Q and A with Victoria Stinson, Inaugural Parks Canada Geologist-In-Residence

Pukaskwa National Park: a river flows away from the camera with some boulders on the right side. On either side cliffs go up from the river and there are trees on top of the cliffs. Text on the photo reads: "Geo Q & A: Victoria Stinson"

What is the Geologist-In-Residence Program?

The Geologist-In-Residence Program provides an opportunity for the public to learn about the geological history of the natural landscapes in Canadian National Parks, in this case at Pukaskwa National Park.

Looking over the southern headland trail at Pukaskwa National Park. A pine tree forest surrounds a blue lake with fluffy white clouds in the sky. A small building with a brown roof is on the left shore of the lake.
Pukaskwa National Park southern headland trail. Hans-Jürgen Hübner, CC BY 3.0, via Wikimedia Commons

What were you doing at Pukaskwa National Park?

Throughout my stay as Geologist-In-Residence I provided tours along Lake Superior describing the ancient geological processes that created these natural phenomena. Drop-in sessions with the public were also offered where visitors could come by to the campsite to discuss the geological features they encountered during their stay and learn how they were created. Children’s activities in these drop-in sessions involved creating artwork that displayed the geological processes that formed the unique features throughout Pukaskwa National Park. I also created a Rock Collection for the Visitors Centre so that everyone has an opportunity to learn more about the exceptional geology at the park!

A white and black rock with some brush growing on it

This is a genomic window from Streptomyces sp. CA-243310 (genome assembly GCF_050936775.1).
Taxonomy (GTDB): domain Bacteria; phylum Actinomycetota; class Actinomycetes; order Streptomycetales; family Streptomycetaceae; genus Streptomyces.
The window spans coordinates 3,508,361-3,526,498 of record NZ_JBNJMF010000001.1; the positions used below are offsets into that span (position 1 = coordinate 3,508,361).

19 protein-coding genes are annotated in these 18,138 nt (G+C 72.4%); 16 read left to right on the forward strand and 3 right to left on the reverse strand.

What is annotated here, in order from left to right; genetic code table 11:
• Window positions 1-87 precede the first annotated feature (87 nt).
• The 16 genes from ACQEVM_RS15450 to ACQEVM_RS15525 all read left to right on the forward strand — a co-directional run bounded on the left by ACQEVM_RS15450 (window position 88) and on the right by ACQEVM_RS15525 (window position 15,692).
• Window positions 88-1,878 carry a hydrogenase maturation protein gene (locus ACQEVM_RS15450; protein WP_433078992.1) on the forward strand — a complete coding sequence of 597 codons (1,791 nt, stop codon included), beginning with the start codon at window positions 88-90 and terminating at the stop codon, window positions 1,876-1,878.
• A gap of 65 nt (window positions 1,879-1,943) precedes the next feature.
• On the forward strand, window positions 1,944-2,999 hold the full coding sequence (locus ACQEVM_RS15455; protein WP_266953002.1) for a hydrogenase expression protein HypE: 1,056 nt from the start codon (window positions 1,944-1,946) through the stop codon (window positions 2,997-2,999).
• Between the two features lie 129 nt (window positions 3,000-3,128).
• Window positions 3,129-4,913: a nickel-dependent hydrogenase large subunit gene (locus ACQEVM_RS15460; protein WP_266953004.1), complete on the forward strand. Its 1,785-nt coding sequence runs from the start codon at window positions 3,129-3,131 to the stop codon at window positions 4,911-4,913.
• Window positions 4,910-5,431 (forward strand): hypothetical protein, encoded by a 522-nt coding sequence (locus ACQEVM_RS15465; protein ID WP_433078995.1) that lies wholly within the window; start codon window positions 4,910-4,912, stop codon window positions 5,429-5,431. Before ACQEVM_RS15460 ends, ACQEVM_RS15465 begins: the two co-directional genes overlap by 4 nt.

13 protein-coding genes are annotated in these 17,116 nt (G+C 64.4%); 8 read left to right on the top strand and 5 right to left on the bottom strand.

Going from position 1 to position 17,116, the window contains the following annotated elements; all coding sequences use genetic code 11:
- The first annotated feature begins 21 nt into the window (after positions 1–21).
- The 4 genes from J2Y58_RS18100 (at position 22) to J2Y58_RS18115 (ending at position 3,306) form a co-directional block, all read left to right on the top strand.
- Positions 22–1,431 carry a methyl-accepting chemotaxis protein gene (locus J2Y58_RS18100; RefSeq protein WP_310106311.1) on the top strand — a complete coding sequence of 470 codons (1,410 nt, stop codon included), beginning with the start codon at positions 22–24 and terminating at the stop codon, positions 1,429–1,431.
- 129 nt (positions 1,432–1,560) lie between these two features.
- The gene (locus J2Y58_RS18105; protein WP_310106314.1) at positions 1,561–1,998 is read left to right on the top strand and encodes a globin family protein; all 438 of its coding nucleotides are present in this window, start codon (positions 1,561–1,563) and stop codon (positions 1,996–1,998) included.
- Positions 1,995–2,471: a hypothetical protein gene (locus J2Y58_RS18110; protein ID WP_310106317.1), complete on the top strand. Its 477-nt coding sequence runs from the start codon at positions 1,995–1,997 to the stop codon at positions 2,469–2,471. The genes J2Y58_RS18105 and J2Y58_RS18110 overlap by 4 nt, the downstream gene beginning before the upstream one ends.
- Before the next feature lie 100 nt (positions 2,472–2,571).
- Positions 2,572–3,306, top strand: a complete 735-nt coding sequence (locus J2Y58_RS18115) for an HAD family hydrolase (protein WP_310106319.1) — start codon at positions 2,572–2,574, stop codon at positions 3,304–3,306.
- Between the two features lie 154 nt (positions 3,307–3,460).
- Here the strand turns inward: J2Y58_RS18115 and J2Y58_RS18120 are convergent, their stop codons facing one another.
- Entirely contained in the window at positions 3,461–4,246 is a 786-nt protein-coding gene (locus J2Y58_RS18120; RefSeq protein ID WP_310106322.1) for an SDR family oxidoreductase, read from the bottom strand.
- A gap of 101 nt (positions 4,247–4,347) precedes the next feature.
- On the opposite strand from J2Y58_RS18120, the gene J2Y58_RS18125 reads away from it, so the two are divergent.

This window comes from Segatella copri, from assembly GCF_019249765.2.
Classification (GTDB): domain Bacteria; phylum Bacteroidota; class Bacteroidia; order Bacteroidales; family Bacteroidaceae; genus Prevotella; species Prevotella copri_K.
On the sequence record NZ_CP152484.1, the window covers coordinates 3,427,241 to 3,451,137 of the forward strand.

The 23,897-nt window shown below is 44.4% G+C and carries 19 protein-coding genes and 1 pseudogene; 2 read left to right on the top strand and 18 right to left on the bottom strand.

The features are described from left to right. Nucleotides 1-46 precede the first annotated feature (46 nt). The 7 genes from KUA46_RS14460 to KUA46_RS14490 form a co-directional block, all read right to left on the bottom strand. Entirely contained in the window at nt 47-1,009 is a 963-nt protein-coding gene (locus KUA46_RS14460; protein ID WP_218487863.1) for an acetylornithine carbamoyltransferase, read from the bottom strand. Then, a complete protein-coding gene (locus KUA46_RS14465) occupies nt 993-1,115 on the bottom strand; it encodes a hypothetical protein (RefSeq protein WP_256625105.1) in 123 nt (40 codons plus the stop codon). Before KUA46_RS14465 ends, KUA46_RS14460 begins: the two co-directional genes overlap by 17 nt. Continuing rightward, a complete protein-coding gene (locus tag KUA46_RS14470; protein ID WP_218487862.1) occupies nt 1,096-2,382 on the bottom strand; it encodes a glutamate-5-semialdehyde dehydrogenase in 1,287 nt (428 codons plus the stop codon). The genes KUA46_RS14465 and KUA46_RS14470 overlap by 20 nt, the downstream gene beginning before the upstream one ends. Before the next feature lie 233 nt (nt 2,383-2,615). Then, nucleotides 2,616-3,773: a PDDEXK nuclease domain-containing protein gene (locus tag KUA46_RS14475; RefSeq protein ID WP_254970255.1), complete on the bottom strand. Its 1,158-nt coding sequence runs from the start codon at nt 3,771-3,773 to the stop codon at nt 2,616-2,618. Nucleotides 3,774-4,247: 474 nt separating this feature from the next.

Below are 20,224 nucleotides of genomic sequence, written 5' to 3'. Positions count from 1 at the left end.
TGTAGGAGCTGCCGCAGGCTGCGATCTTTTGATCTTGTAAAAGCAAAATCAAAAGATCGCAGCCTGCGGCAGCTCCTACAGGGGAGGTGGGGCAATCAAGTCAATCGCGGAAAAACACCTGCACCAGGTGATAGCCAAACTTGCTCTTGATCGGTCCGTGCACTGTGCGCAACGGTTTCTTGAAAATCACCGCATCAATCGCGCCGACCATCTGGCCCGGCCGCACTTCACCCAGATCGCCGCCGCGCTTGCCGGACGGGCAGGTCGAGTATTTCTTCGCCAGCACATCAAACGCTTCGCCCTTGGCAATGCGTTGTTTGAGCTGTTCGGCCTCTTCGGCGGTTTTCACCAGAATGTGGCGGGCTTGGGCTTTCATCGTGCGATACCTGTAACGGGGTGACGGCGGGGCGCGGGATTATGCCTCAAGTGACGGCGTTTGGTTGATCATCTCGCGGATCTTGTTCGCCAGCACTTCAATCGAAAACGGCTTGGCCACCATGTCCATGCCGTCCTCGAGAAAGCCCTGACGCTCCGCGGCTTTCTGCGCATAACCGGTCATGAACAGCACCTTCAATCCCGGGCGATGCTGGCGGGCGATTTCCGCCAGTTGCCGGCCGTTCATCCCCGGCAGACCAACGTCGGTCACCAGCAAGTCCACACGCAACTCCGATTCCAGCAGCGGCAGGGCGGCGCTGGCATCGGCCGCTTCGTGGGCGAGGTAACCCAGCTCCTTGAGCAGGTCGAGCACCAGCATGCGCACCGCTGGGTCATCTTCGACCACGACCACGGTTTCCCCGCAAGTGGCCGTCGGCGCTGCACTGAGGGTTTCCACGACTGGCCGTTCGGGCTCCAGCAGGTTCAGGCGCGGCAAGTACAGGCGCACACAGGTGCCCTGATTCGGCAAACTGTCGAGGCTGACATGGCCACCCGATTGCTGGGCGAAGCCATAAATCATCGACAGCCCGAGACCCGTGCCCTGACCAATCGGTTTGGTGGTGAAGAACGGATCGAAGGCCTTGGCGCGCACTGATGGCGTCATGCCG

Photo by Victoria Stinson

What geological formations did you teach about?

I taught about all of the geological formations at the park but one of the most important contributions was a collaboration with the Interpretation Officer and her team. I identified a carbonate mineral, and other minerals rich in calcium, in a metamorphic rock that provides nutrients to unique arctic plants in the region. The Parks Canada team also put me in touch with a fellow geologist who visited the park earlier that summer that had hypothesized the presence of these minerals! This is an excellent example of the Scientific Method and the importance of collaboration between different types of sciences.

Pukaskwa National Park: a river flows away from the camera with some boulders on the right side. On either side cliffs go up from the river and there are trees on top of the cliffs.
Pukaskwa National Park southern headland trail. Paul Gierszewski, Public domain, via Wikimedia Commons

What’s a fun story from your time at Pukaskwa?

During the Geologist-In-Residence tour for the public a young boy whispered in my ear that I forgot to explain that sedimentary rocks start as sediments. What a great catch! I had forgotten to explain that important part of the Rock Cycle and it shows how important science communication and education are – even with experts!


A woman is kneeling next to a rock outcrop. She has one hand on the top of her hat and the other is holding a pencil pointing at the rock.

Victoria Stinson is from Fort Frances, Ontario and specializes in ancient tectonic processes on Earth and how they control gold mineralization throughout northern Ontario and globally. Victoria started her geology studies (HBSc. and MSc.) at Lakehead University in Thunder Bay and completed them at the University of Saskatchewan (PhD.). She loves teaching and mentoring, especially in the field, and is open to new collaborative opportunities! The honour of being the inaugural Parks Canada Geologist-In-Residence is a highlight in her life and believes that it is a great first step in improving scientific literacy and appreciation for the natural world in Canada.

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